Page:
print(msg.format(len(all_high), all_high.sum()))
Out of 216 months, 41 had high unemployment across all states

See exercise 4 in the exercise list

Exercises

Exercise 1

Looking at the displayed DataFrame above, can you identify the index? The columns?

You can use the cell below to verify your visual intuition.

In [39]:
# your code here

(back to text)

Exercise 2

Do the following exercises in separate code cells below:

  • At each date, what is the minimum unemployment rate across all states in our sample?
  • What was the median unemployment rate in each state?
  • What was the maximum unemployment rate across the states in our sample? What state did it happen in? In what month/year was this achieved?
    • Hint 1: What Python type (not dtype) is returned by the aggregation?
    • Hint 2: Read documentation for the method idxmax
  • Classify each state as high or low volatility based on whether the variance of their unemployment is above or below 4.
In [40]:
# min unemployment rate by state
In [41]:
# median unemployment rate by state
In [42]:
# max unemployment rate across all states and Year
In [43]:
# low or high volatility

(back to text)

Exercise 3

Imagine that we want to determine whether unemployment was high (> 6.5), medium (4.5 < x <= 6.5), or low (<= 4.5) for each state and each month.

  1. Write a Python function that takes a single number as an input and outputs a single string noting if that number is high, medium, or low.
  2. Pass your function to applymap (quiz: why applymap and not agg or apply?) and save the result in a new DataFrame called unemp_bins.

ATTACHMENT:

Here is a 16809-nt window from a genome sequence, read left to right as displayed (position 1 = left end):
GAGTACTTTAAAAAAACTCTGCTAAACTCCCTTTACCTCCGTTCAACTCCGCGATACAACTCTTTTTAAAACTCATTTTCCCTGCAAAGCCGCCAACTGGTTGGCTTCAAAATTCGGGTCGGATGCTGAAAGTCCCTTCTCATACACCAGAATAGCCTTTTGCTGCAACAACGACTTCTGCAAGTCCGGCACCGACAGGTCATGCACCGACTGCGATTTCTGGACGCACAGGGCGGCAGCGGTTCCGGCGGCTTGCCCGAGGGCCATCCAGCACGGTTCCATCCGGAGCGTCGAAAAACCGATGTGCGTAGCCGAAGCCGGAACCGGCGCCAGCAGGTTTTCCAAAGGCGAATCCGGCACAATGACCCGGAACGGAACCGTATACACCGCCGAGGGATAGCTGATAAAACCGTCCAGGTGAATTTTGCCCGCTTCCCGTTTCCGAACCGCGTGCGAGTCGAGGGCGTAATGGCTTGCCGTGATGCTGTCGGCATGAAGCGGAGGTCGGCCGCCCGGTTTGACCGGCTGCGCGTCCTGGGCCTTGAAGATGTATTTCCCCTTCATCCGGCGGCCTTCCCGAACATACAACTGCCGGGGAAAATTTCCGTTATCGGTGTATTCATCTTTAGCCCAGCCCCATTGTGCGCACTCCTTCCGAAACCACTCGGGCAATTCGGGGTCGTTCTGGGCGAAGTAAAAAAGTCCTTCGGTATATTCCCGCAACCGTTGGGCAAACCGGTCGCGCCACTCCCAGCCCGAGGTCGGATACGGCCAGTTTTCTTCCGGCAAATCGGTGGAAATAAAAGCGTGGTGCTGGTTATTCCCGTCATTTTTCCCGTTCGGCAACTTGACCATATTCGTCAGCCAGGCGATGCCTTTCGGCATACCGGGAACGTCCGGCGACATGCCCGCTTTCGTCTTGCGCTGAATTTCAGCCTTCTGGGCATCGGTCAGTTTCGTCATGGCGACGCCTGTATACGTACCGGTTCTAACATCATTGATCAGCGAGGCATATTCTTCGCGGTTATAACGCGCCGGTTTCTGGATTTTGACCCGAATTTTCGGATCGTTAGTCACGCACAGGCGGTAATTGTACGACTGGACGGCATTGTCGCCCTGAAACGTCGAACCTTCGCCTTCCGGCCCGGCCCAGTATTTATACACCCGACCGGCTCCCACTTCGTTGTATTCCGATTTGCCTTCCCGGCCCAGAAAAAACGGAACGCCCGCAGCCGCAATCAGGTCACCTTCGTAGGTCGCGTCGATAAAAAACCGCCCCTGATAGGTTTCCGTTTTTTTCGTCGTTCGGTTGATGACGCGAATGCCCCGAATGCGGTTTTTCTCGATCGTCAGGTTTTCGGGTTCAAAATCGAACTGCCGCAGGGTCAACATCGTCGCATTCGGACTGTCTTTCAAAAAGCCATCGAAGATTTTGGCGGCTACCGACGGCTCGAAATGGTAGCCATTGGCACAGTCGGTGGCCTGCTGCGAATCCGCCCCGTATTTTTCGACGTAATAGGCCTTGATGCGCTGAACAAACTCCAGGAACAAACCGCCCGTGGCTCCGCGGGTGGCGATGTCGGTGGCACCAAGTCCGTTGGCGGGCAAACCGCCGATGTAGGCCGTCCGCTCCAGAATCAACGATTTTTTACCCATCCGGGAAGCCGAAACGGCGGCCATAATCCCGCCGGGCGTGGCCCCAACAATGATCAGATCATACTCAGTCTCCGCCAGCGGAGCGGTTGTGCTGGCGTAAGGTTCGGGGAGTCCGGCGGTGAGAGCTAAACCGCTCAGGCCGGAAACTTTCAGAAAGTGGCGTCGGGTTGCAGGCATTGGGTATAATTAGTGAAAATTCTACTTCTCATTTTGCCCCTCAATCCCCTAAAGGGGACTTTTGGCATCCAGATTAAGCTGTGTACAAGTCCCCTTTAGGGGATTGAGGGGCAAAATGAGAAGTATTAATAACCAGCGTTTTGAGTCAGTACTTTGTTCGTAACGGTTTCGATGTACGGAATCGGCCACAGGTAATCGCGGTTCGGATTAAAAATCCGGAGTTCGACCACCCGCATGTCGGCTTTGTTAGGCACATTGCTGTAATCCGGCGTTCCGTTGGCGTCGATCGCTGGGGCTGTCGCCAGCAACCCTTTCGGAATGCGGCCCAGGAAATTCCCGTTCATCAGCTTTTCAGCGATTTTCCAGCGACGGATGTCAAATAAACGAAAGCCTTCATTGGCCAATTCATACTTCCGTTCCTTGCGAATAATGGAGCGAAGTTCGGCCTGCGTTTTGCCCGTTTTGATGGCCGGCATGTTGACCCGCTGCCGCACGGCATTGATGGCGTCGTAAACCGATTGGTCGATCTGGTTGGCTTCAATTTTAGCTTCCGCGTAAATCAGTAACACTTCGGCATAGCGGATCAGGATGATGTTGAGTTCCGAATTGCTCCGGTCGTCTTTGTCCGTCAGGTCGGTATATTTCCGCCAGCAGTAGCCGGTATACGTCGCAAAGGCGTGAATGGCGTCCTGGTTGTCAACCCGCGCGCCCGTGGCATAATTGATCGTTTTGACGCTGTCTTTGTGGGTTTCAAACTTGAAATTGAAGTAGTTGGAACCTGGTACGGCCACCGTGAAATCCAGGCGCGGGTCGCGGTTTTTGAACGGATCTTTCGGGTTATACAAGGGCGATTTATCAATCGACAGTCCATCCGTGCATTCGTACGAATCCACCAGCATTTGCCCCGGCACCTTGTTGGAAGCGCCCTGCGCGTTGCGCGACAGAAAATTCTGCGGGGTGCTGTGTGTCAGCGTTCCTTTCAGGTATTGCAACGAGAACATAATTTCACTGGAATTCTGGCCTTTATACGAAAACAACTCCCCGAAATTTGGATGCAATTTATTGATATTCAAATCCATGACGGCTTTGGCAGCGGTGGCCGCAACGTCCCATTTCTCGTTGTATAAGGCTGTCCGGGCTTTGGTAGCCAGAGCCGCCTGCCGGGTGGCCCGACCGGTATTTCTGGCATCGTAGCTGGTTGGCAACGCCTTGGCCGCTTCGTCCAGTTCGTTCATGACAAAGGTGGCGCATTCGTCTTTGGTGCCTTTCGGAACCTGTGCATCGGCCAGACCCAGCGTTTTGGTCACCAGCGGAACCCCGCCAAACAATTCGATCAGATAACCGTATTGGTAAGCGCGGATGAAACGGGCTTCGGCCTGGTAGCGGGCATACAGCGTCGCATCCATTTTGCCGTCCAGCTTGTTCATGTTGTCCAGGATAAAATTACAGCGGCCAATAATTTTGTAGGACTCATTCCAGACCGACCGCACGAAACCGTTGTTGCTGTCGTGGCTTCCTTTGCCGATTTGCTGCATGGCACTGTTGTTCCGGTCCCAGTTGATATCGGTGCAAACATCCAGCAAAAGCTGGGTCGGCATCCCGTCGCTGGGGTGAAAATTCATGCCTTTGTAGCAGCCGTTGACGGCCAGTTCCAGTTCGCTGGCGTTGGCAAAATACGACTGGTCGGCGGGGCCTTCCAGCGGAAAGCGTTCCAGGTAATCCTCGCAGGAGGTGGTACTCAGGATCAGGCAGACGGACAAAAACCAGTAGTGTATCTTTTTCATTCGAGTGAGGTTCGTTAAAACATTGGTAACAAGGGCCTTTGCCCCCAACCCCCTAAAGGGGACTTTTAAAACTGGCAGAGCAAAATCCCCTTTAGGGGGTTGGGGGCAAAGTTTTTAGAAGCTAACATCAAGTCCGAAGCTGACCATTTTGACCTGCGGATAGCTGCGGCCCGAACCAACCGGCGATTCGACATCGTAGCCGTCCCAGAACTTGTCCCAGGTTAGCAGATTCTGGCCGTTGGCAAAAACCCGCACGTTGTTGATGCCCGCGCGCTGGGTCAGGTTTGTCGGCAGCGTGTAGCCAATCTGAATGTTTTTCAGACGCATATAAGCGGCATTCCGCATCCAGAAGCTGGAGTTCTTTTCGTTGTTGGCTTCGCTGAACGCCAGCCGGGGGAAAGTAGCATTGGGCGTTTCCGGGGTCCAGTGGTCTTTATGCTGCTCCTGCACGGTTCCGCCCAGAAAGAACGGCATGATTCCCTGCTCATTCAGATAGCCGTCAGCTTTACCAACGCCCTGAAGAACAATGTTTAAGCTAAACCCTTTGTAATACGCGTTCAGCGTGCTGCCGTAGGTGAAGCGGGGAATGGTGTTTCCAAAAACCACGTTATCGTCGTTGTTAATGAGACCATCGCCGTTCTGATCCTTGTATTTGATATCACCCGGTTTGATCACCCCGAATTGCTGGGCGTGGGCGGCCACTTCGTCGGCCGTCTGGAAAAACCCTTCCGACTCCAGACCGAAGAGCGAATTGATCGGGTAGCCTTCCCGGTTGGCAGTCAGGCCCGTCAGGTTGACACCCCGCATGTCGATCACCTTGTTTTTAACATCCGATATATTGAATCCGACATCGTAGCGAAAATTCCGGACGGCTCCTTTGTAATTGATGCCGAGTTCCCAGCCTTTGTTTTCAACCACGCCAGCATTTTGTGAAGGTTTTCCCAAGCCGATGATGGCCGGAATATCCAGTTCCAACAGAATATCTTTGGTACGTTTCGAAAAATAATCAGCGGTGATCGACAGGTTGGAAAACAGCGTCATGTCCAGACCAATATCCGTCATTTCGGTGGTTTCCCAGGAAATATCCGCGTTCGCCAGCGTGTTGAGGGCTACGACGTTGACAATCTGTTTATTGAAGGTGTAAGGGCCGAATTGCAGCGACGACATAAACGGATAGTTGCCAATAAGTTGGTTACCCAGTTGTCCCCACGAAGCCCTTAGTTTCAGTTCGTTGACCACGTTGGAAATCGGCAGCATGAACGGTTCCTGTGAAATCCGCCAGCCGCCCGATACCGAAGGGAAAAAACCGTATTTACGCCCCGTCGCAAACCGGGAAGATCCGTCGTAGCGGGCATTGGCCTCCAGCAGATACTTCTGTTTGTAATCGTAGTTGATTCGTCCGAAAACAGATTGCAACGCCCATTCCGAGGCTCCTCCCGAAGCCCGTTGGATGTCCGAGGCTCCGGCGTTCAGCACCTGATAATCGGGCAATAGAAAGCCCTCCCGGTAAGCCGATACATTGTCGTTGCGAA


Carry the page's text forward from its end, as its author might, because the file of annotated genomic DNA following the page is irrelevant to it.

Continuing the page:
3. (Challenging) This exercise has multiple parts:
    1. Use another transform on unemp_bins to count how many times each state had each of the three classifications.
      • Hint 1: Will this value counting function be a Series or scalar transform?
      • Hint 2: Try googling "pandas count unique value" or something similar to find the right transform.
    2. Construct a horizontal bar chart of the number of occurrences of each level with one bar per state and classification (21 total bars).
  4. (Challenging) Repeat the previous step, but count how many states had each classification in each month. Which month had the most states with high unemployment? What about medium and low?
In [44]:
# Part 1: Write a Python function to classify unemployment levels.
In [45]:
# Part 2: Pass your function from part 1 to applymap
unemp_bins = unemp.applymap#replace this comment with your code!!
In [46]:
# Part 3: Count the number of times each state had each classification.

## then make a horizontal bar chart here
In [47]:
# Part 4: Apply the same transform from part 4, but to each date instead of to each state.

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Exercise 4

  • For a single state of your choice, determine what the mean unemployment is during "Low", "Medium", and "High" unemployment times (recall your unemp_bins DataFrame from the exercise above).
    • Think about how you would do this for all the states in our sample and write your thoughts... We will soon learn tools that will greatly simplify operations like this that operate on distinct groups of data at a time.
  • Which states in our sample performs the best during "bad times?" To determine this, compute the mean unemployment for each state only for months in which the mean unemployment rate in our sample is greater than 7.